I am 100% a sunrise person and my favourite of favourite times of day for the African sky at its best is 6am, just as the sun is rising.

Each morning I arrive first to my office compound and so am the one to switch on the huge generator which powers our numerous computers, printers, welding machines, battery chargers, not to mention the kettle for my morning coffee!

My compound is on a bit of a hill and the generator is way down at the bottom.

I relish my little bit of ‘quiet time’ before the troops arrive as I wander down to the generator taking in the morning sky – each day I stand in the same spot waiting for the generator kick in and stare at the same patch of sky and each day the morning sky is completely different.

(and each day the compound guards stare at their odd programme manager taking photos of the sky!)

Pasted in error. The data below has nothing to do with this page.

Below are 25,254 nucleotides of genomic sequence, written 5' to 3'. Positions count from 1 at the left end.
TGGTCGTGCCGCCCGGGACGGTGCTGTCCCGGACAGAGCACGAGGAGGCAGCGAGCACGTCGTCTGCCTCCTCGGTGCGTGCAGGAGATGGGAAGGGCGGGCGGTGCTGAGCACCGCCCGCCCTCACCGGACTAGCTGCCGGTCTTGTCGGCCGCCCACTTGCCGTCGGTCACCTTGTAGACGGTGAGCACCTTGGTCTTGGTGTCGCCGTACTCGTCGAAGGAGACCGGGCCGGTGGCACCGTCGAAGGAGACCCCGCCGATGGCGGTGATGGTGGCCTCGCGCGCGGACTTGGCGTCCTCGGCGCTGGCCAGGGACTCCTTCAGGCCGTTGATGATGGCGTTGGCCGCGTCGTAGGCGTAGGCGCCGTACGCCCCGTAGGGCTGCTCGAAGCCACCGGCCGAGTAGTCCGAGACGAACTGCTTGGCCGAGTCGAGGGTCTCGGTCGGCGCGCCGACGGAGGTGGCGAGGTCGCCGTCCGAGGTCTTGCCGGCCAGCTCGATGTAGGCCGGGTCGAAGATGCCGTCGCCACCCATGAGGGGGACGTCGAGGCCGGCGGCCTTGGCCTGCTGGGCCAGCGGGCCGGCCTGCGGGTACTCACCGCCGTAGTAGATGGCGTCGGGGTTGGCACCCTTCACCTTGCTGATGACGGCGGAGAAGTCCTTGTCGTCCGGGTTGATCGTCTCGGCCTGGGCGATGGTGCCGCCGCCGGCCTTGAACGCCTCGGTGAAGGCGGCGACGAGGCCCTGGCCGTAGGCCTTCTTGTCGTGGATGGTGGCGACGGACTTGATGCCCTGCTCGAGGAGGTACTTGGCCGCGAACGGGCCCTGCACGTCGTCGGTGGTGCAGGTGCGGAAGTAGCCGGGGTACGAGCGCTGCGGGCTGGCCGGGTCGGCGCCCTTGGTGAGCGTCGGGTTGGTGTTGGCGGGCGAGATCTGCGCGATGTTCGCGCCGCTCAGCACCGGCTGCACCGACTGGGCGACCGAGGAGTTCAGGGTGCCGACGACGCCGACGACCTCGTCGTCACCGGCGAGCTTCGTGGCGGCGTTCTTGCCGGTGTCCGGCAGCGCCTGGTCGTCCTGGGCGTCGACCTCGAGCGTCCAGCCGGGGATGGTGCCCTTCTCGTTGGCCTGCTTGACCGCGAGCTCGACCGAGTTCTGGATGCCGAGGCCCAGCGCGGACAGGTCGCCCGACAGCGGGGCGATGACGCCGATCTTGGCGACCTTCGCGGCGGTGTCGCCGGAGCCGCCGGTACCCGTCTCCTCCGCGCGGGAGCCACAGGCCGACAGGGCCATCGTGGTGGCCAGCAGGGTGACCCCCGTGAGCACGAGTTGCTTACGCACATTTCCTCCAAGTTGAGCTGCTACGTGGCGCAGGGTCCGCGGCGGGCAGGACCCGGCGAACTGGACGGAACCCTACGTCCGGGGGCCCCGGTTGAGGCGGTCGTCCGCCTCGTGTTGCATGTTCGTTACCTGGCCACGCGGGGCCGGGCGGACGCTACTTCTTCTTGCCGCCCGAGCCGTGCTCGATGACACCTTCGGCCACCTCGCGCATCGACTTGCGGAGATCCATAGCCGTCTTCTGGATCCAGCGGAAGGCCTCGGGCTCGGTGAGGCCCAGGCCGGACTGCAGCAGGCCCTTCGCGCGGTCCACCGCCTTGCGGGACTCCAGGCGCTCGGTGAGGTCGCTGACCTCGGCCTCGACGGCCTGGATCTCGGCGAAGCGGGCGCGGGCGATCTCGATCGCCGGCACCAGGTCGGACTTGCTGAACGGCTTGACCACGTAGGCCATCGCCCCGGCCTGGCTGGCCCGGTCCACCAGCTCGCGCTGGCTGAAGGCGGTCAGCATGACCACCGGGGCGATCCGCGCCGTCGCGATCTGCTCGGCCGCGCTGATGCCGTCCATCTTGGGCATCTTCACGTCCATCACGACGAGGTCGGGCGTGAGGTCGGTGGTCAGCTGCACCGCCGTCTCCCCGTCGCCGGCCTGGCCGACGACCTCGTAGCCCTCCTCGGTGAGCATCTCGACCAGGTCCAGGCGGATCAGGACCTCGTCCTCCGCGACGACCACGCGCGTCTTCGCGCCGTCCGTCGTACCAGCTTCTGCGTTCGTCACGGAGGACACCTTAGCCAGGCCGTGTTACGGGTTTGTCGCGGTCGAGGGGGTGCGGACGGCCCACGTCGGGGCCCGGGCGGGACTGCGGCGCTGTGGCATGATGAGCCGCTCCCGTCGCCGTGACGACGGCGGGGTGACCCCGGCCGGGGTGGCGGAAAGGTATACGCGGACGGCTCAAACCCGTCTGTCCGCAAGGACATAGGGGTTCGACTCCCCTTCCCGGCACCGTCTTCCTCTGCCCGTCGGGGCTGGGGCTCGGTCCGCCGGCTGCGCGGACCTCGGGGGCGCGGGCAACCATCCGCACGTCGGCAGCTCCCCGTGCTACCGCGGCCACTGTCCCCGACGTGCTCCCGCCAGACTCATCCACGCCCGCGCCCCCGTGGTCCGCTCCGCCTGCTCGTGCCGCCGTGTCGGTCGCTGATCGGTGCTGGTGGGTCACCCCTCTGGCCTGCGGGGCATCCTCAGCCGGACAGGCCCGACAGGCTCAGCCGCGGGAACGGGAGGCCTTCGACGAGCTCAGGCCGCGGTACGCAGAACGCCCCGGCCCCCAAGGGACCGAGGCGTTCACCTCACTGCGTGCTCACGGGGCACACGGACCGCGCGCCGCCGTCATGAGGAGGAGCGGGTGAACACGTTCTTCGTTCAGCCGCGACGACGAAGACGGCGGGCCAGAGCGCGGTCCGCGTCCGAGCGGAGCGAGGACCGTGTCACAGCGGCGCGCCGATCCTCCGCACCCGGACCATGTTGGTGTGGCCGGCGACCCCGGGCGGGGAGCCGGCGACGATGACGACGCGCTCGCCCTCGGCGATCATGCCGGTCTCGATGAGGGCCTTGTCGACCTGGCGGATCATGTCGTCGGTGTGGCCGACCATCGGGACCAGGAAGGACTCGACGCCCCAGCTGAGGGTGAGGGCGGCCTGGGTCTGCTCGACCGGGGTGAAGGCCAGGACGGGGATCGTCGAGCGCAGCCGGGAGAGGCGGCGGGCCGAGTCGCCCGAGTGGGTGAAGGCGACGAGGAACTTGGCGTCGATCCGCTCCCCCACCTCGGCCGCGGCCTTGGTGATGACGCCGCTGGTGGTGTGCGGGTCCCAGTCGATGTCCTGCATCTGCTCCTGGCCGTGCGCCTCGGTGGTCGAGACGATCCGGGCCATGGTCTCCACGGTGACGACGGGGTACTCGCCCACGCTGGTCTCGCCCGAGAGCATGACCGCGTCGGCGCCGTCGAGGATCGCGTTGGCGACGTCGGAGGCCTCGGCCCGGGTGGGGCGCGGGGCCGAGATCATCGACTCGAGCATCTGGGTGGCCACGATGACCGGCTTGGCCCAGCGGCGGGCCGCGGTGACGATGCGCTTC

Some days I arrive as the sun is rising and watch the huge red ball slowly climb above the horizon.


Other days I arrive just after dawn as the sun has risen and is starting to break through the clouds.


Other days I am late (!) and end up staring transfixed to the fluffy clouds which hang suspended in the sky, not moving an inch. The sky looks like the set of the Truman show.


I just wish I was a better photographer to be able to show you just how incredible they are. These pictures don’t do them justice!

Amateur David Bailey

I have 2 dogs out here – not taken on me but inherited from another expat who was here years ago. These poor dogs must get serious cabin fever as although I live in a fairly big old rambling house, the compound it’s in is not so big. So as often as time allows I take the dogs for a long run just out of town.

The place is actually the land of an agricultural training college and gets busy on sunny weekends with picnicking Angolan families and young couples.

I am an early bird these days so tend to arrive way before the crowds which means the dogs can be let off the leash to race round like lunatics and go a swim in the lake.

Last weekend I was there particularly early, it was not too long after dawn.  I stayed for ages watching as the sun came up and the light changed by the minute.